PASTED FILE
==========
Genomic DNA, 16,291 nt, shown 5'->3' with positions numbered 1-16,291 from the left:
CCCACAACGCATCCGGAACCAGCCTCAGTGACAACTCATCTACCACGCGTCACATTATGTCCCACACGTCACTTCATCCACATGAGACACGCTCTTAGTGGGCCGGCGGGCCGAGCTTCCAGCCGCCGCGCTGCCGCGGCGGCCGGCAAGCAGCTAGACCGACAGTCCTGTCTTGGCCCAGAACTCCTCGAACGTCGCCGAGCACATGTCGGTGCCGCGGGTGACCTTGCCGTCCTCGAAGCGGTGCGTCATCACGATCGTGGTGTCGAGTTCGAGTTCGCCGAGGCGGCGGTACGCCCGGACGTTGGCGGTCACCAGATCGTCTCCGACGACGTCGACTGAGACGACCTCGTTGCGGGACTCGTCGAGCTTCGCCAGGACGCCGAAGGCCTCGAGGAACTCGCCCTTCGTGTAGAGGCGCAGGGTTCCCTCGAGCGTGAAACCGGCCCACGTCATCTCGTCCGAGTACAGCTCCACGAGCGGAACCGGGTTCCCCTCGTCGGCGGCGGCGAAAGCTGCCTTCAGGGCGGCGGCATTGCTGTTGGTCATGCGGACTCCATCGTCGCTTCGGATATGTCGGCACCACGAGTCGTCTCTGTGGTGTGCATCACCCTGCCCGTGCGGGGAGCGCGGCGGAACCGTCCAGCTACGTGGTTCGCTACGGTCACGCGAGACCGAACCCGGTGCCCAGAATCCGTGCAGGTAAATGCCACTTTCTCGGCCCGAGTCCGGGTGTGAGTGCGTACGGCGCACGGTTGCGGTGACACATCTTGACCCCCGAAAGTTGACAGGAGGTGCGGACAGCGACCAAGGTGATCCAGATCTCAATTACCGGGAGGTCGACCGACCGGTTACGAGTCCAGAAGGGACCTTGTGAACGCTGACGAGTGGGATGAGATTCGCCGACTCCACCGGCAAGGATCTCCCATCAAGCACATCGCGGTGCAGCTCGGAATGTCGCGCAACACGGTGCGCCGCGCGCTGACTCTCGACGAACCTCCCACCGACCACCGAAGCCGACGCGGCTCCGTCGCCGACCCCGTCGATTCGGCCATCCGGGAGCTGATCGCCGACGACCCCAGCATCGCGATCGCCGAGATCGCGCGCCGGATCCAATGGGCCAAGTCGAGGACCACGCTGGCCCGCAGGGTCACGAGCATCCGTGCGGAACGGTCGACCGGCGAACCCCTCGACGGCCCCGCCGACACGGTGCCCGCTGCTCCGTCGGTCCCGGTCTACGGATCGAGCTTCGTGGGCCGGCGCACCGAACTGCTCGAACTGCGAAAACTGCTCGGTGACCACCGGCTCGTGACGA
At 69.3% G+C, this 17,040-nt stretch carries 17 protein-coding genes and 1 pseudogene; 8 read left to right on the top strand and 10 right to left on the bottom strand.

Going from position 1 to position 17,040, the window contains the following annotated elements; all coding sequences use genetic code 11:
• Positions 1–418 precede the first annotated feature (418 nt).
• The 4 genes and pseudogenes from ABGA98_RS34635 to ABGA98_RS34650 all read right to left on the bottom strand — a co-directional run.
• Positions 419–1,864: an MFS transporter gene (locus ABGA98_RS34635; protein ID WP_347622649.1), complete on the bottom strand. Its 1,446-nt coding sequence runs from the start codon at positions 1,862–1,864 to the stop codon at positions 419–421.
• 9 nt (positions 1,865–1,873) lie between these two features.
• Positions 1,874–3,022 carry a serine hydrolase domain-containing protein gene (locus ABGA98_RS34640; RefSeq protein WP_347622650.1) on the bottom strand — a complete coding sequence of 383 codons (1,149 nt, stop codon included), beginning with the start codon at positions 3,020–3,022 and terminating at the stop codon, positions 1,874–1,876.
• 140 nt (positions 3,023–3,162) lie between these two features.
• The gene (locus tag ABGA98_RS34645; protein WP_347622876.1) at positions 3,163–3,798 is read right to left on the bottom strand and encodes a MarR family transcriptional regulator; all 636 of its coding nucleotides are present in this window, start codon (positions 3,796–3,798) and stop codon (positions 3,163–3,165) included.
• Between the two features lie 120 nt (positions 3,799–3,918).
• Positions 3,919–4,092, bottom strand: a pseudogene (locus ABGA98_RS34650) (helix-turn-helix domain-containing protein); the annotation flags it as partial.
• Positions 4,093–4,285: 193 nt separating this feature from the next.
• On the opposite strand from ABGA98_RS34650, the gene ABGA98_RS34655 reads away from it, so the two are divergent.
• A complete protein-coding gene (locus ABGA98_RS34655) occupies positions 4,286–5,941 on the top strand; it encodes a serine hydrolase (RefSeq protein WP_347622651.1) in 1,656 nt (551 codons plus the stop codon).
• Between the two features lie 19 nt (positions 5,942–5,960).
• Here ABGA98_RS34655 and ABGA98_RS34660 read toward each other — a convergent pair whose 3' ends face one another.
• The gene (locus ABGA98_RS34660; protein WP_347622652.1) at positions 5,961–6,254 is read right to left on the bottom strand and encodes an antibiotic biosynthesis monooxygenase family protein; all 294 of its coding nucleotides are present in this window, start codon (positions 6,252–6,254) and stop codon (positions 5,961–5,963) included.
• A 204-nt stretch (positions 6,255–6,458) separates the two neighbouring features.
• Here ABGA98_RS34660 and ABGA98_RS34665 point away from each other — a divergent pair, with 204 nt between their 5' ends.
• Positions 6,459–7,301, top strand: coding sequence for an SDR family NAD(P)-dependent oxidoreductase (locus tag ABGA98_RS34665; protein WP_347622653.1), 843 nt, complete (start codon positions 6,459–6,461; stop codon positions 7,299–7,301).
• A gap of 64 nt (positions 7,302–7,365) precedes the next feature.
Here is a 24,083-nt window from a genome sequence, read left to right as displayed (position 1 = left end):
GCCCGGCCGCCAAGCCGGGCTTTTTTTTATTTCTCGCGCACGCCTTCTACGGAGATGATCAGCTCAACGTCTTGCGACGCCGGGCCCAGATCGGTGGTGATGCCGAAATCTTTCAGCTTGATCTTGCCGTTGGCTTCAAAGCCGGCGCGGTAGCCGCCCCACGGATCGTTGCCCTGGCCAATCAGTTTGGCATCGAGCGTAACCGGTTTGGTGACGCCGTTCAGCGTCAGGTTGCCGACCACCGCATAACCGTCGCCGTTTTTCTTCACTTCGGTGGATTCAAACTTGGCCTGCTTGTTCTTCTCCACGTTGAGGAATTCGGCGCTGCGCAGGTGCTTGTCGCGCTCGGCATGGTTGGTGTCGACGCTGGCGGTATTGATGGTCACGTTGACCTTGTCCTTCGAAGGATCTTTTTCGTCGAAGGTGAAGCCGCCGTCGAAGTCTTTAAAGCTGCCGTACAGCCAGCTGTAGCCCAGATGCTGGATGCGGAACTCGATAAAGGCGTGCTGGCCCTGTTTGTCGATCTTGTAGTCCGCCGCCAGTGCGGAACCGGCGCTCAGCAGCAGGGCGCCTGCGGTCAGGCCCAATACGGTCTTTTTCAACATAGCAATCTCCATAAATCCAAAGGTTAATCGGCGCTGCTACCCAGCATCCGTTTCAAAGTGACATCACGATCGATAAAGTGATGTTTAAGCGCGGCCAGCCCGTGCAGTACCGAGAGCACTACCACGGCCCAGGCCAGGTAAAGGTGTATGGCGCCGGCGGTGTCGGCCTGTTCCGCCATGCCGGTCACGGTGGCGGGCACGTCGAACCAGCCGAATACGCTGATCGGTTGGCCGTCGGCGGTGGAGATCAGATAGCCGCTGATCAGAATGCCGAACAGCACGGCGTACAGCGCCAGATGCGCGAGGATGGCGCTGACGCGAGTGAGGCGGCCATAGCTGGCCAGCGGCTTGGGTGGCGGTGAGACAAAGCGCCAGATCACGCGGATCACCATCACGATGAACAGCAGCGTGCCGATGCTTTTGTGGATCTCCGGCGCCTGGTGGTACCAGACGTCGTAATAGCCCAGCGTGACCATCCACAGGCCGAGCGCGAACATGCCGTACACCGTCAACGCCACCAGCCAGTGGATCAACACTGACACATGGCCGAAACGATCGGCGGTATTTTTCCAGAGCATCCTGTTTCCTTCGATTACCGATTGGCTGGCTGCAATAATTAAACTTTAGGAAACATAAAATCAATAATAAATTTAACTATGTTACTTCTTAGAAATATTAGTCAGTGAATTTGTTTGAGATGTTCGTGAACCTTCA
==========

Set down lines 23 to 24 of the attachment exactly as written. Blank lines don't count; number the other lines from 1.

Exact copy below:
• A gap of 64 nt (positions 7,302–7,365) precedes the next feature.
Here is a 24,083-nt window from a genome sequence, read left to right as displayed (position 1 = left end):